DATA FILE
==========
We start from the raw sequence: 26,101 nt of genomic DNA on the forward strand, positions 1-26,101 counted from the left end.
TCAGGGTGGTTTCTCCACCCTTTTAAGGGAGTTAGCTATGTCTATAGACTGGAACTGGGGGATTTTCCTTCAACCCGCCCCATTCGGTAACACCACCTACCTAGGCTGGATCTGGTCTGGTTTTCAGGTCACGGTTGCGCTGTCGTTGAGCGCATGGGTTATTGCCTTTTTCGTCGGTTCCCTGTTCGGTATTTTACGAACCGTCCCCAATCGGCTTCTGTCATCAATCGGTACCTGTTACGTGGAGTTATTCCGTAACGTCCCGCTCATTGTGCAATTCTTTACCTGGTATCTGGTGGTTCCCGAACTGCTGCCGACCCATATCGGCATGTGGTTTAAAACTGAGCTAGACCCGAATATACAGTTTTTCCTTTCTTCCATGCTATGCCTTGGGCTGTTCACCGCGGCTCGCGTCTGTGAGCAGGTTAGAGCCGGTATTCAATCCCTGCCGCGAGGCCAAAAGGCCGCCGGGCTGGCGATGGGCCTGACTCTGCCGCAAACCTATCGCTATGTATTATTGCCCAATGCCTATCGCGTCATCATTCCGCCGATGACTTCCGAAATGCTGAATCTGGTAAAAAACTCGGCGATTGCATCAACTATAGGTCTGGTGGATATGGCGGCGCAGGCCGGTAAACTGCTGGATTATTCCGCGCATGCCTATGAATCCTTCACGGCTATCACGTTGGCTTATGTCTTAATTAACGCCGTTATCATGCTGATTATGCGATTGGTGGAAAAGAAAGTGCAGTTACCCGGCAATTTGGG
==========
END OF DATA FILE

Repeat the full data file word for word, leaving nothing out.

We start from the raw sequence: 26,101 nt of genomic DNA on the forward strand, positions 1-26,101 counted from the left end.
TCAGGGTGGTTTCTCCACCCTTTTAAGGGAGTTAGCTATGTCTATAGACTGGAACTGGGGGATTTTCCTTCAACCCGCCCCATTCGGTAACACCACCTACCTAGGCTGGATCTGGTCTGGTTTTCAGGTCACGGTTGCGCTGTCGTTGAGCGCATGGGTTATTGCCTTTTTCGTCGGTTCCCTGTTCGGTATTTTACGAACCGTCCCCAATCGGCTTCTGTCATCAATCGGTACCTGTTACGTGGAGTTATTCCGTAACGTCCCGCTCATTGTGCAATTCTTTACCTGGTATCTGGTGGTTCCCGAACTGCTGCCGACCCATATCGGCATGTGGTTTAAAACTGAGCTAGACCCGAATATACAGTTTTTCCTTTCTTCCATGCTATGCCTTGGGCTGTTCACCGCGGCTCGCGTCTGTGAGCAGGTTAGAGCCGGTATTCAATCCCTGCCGCGAGGCCAAAAGGCCGCCGGGCTGGCGATGGGCCTGACTCTGCCGCAAACCTATCGCTATGTATTATTGCCCAATGCCTATCGCGTCATCATTCCGCCGATGACTTCCGAAATGCTGAATCTGGTAAAAAACTCGGCGATTGCATCAACTATAGGTCTGGTGGATATGGCGGCGCAGGCCGGTAAACTGCTGGATTATTCCGCGCATGCCTATGAATCCTTCACGGCTATCACGTTGGCTTATGTCTTAATTAACGCCGTTATCATGCTGATTATGCGATTGGTGGAAAAGAAAGTGCAGTTACCCGGCAATTTGGG